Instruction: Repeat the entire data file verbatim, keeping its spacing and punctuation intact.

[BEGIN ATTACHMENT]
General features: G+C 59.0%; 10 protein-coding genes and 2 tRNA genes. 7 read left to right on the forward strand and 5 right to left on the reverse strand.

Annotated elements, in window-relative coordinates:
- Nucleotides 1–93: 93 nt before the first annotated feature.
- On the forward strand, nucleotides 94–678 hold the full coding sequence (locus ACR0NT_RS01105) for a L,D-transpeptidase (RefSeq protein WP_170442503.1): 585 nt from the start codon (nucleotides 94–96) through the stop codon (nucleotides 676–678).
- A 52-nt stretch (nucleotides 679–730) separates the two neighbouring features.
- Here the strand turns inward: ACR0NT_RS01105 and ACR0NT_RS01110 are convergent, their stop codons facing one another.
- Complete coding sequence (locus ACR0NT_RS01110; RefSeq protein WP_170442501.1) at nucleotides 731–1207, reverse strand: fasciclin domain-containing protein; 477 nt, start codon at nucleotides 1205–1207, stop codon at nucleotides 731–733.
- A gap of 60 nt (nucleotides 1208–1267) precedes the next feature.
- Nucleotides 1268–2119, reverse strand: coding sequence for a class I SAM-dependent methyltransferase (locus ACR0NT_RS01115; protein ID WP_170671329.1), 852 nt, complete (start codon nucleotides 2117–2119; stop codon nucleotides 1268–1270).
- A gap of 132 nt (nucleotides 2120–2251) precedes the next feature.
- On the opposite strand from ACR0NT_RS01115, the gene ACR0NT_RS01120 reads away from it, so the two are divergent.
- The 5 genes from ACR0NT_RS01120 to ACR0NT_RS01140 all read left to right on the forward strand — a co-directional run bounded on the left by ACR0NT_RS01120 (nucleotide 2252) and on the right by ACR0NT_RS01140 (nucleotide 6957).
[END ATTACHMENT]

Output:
General features: G+C 59.0%; 10 protein-coding genes and 2 tRNA genes. 7 read left to right on the forward strand and 5 right to left on the reverse strand.

Annotated elements, in window-relative coordinates:
- Nucleotides 1–93: 93 nt before the first annotated feature.
- On the forward strand, nucleotides 94–678 hold the full coding sequence (locus ACR0NT_RS01105) for a L,D-transpeptidase (RefSeq protein WP_170442503.1): 585 nt from the start codon (nucleotides 94–96) through the stop codon (nucleotides 676–678).
- A 52-nt stretch (nucleotides 679–730) separates the two neighbouring features.
- Here the strand turns inward: ACR0NT_RS01105 and ACR0NT_RS01110 are convergent, their stop codons facing one another.
- Complete coding sequence (locus ACR0NT_RS01110; RefSeq protein WP_170442501.1) at nucleotides 731–1207, reverse strand: fasciclin domain-containing protein; 477 nt, start codon at nucleotides 1205–1207, stop codon at nucleotides 731–733.
- A gap of 60 nt (nucleotides 1208–1267) precedes the next feature.
- Nucleotides 1268–2119, reverse strand: coding sequence for a class I SAM-dependent methyltransferase (locus ACR0NT_RS01115; protein ID WP_170671329.1), 852 nt, complete (start codon nucleotides 2117–2119; stop codon nucleotides 1268–1270).
- A gap of 132 nt (nucleotides 2120–2251) precedes the next feature.
- On the opposite strand from ACR0NT_RS01115, the gene ACR0NT_RS01120 reads away from it, so the two are divergent.
- The 5 genes from ACR0NT_RS01120 to ACR0NT_RS01140 all read left to right on the forward strand — a co-directional run bounded on the left by ACR0NT_RS01120 (nucleotide 2252) and on the right by ACR0NT_RS01140 (nucleotide 6957).